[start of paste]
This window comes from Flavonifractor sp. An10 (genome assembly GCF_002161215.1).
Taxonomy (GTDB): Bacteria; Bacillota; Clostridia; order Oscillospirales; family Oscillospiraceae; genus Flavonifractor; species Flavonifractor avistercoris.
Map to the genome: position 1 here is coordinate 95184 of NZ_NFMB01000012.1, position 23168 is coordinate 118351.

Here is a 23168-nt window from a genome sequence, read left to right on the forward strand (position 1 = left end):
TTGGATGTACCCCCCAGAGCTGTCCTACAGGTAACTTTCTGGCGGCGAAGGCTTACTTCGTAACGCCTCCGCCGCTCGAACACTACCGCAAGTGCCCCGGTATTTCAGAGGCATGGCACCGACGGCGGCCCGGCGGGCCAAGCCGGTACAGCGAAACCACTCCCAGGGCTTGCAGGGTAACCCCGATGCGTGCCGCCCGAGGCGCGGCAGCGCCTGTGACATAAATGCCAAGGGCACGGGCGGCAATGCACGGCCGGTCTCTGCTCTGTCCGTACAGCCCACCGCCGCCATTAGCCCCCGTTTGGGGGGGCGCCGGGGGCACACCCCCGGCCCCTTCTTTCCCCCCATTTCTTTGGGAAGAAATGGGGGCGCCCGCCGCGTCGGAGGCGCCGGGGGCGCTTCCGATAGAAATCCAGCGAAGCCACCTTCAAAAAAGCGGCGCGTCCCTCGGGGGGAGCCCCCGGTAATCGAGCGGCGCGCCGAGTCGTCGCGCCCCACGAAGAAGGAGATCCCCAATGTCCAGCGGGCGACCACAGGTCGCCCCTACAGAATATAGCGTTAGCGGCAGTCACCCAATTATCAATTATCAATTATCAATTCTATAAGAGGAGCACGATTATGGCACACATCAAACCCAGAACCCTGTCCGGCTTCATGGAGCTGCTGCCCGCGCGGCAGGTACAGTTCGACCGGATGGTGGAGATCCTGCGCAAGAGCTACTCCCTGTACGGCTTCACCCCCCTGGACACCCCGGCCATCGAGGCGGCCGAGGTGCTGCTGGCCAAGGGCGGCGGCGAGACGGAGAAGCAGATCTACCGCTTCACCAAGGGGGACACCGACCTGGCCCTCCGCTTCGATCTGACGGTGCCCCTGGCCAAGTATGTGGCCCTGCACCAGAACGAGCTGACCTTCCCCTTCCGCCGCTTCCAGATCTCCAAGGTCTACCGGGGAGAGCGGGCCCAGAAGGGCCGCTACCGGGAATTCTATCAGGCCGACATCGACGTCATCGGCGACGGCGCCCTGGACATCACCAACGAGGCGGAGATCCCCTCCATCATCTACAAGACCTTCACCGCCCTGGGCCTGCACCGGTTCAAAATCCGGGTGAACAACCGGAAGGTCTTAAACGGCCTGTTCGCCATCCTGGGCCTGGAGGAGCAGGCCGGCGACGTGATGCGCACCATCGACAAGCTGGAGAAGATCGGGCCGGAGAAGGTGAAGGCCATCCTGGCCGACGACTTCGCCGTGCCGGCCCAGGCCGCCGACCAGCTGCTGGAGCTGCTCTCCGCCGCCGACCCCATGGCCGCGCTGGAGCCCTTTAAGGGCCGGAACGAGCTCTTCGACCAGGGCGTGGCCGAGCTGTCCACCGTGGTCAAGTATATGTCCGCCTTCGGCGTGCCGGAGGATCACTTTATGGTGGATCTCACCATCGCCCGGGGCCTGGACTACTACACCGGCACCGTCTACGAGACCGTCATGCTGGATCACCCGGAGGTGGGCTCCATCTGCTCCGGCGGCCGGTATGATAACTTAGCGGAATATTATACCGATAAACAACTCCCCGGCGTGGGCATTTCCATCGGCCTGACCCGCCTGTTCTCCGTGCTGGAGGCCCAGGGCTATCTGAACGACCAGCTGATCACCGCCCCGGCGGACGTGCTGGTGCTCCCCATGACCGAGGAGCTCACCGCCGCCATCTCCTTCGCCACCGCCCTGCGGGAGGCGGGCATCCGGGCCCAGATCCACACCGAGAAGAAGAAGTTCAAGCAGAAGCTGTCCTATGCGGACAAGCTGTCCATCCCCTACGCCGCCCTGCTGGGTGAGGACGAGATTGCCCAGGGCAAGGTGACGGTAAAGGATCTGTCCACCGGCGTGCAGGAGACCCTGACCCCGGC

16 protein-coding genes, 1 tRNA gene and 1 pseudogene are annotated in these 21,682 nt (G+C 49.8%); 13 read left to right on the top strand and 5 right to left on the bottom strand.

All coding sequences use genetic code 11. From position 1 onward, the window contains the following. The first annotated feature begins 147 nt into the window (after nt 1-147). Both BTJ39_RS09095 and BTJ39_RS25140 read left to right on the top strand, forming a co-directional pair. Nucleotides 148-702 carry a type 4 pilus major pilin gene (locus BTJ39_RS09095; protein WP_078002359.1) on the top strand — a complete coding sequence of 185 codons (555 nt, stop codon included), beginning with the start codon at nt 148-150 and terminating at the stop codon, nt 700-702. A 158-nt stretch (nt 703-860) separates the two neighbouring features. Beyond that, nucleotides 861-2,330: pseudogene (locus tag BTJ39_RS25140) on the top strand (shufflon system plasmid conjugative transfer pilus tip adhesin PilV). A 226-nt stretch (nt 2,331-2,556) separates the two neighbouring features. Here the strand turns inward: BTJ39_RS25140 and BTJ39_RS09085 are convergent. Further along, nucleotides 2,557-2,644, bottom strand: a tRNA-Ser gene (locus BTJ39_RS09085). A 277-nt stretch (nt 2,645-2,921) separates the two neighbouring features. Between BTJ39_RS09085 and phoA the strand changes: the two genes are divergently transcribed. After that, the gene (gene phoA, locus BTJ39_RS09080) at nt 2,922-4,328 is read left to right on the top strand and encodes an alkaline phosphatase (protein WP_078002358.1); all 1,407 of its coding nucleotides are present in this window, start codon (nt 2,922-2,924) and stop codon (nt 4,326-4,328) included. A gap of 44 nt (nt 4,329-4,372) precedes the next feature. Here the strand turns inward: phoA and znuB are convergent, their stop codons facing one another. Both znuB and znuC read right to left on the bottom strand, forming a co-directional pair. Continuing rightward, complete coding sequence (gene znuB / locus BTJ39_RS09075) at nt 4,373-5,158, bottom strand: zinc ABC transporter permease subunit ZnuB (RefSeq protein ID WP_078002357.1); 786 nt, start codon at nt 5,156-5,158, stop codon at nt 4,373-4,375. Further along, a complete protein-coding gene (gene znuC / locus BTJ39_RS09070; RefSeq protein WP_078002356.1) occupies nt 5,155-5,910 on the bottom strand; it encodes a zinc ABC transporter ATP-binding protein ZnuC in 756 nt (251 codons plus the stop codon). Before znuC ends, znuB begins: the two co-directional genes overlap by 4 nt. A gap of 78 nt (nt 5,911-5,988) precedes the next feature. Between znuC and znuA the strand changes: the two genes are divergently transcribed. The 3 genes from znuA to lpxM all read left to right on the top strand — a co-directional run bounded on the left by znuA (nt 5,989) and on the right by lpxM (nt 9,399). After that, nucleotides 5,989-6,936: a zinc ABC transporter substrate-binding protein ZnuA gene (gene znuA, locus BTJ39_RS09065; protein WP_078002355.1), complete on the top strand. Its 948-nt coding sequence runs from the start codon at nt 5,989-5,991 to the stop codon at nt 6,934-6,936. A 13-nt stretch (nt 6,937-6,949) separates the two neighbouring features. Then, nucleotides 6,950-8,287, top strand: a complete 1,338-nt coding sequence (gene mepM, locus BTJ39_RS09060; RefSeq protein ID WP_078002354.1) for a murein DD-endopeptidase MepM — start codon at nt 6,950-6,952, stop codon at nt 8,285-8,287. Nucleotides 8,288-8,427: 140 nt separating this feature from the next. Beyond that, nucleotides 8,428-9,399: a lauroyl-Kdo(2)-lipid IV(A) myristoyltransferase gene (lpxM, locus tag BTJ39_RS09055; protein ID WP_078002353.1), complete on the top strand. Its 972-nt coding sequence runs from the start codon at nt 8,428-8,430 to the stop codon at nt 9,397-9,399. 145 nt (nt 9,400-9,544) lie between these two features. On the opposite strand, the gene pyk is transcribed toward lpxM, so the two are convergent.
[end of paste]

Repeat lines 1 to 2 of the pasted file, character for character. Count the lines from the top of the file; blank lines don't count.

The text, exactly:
This window comes from Flavonifractor sp. An10 (genome assembly GCF_002161215.1).
Taxonomy (GTDB): Bacteria; Bacillota; Clostridia; order Oscillospirales; family Oscillospiraceae; genus Flavonifractor; species Flavonifractor avistercoris.